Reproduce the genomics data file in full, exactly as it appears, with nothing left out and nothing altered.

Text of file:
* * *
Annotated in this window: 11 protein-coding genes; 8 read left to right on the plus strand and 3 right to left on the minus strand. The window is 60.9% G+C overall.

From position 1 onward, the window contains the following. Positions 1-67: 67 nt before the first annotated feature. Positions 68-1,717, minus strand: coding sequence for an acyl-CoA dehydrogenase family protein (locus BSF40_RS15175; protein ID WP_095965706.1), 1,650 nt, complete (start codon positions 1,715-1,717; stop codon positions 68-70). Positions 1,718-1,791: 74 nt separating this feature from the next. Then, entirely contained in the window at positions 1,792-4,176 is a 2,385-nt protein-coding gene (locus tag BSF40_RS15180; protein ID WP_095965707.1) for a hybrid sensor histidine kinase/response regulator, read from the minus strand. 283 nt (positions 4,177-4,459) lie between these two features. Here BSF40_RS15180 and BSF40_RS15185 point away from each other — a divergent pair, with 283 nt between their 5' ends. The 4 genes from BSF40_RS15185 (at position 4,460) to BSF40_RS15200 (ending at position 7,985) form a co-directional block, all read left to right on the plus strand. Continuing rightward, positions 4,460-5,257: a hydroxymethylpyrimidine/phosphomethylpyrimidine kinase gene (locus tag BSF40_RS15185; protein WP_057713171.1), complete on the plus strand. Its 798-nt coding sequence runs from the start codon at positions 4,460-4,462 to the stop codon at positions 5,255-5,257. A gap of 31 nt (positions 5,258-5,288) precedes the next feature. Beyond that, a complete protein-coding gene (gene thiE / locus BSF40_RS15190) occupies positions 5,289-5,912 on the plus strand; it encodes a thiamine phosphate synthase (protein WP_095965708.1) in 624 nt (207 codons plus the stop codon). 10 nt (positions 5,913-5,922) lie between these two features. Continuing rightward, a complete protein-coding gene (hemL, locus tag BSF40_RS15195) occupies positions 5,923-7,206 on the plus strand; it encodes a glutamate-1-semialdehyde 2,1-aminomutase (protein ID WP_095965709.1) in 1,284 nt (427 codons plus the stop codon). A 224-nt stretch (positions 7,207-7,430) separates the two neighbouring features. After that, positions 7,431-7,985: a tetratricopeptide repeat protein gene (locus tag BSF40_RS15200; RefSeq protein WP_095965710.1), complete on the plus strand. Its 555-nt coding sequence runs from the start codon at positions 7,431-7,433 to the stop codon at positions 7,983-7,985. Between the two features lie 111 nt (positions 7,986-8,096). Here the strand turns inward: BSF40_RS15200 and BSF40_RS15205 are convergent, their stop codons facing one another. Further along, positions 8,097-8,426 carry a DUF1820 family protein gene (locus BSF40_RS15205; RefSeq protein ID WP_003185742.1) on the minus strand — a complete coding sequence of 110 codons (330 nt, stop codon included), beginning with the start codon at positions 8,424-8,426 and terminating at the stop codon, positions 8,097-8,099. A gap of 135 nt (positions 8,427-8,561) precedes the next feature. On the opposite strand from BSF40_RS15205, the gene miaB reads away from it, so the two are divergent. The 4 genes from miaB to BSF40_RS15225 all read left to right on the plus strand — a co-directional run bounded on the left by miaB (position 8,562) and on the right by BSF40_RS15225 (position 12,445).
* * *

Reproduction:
Annotated in this window: 11 protein-coding genes; 8 read left to right on the plus strand and 3 right to left on the minus strand. The window is 60.9% G+C overall.

From position 1 onward, the window contains the following. Positions 1-67: 67 nt before the first annotated feature. Positions 68-1,717, minus strand: coding sequence for an acyl-CoA dehydrogenase family protein (locus BSF40_RS15175; protein ID WP_095965706.1), 1,650 nt, complete (start codon positions 1,715-1,717; stop codon positions 68-70). Positions 1,718-1,791: 74 nt separating this feature from the next. Then, entirely contained in the window at positions 1,792-4,176 is a 2,385-nt protein-coding gene (locus tag BSF40_RS15180; protein ID WP_095965707.1) for a hybrid sensor histidine kinase/response regulator, read from the minus strand. 283 nt (positions 4,177-4,459) lie between these two features. Here BSF40_RS15180 and BSF40_RS15185 point away from each other — a divergent pair, with 283 nt between their 5' ends. The 4 genes from BSF40_RS15185 (at position 4,460) to BSF40_RS15200 (ending at position 7,985) form a co-directional block, all read left to right on the plus strand. Continuing rightward, positions 4,460-5,257: a hydroxymethylpyrimidine/phosphomethylpyrimidine kinase gene (locus tag BSF40_RS15185; protein WP_057713171.1), complete on the plus strand. Its 798-nt coding sequence runs from the start codon at positions 4,460-4,462 to the stop codon at positions 5,255-5,257. A gap of 31 nt (positions 5,258-5,288) precedes the next feature. Beyond that, a complete protein-coding gene (gene thiE / locus BSF40_RS15190) occupies positions 5,289-5,912 on the plus strand; it encodes a thiamine phosphate synthase (protein WP_095965708.1) in 624 nt (207 codons plus the stop codon). 10 nt (positions 5,913-5,922) lie between these two features. Continuing rightward, a complete protein-coding gene (hemL, locus tag BSF40_RS15195) occupies positions 5,923-7,206 on the plus strand; it encodes a glutamate-1-semialdehyde 2,1-aminomutase (protein ID WP_095965709.1) in 1,284 nt (427 codons plus the stop codon). A 224-nt stretch (positions 7,207-7,430) separates the two neighbouring features. After that, positions 7,431-7,985: a tetratricopeptide repeat protein gene (locus tag BSF40_RS15200; RefSeq protein WP_095965710.1), complete on the plus strand. Its 555-nt coding sequence runs from the start codon at positions 7,431-7,433 to the stop codon at positions 7,983-7,985. Between the two features lie 111 nt (positions 7,986-8,096). Here the strand turns inward: BSF40_RS15200 and BSF40_RS15205 are convergent, their stop codons facing one another. Further along, positions 8,097-8,426 carry a DUF1820 family protein gene (locus BSF40_RS15205; RefSeq protein ID WP_003185742.1) on the minus strand — a complete coding sequence of 110 codons (330 nt, stop codon included), beginning with the start codon at positions 8,424-8,426 and terminating at the stop codon, positions 8,097-8,099. A gap of 135 nt (positions 8,427-8,561) precedes the next feature. On the opposite strand from BSF40_RS15205, the gene miaB reads away from it, so the two are divergent. The 4 genes from miaB to BSF40_RS15225 all read left to right on the plus strand — a co-directional run bounded on the left by miaB (position 8,562) and on the right by BSF40_RS15225 (position 12,445).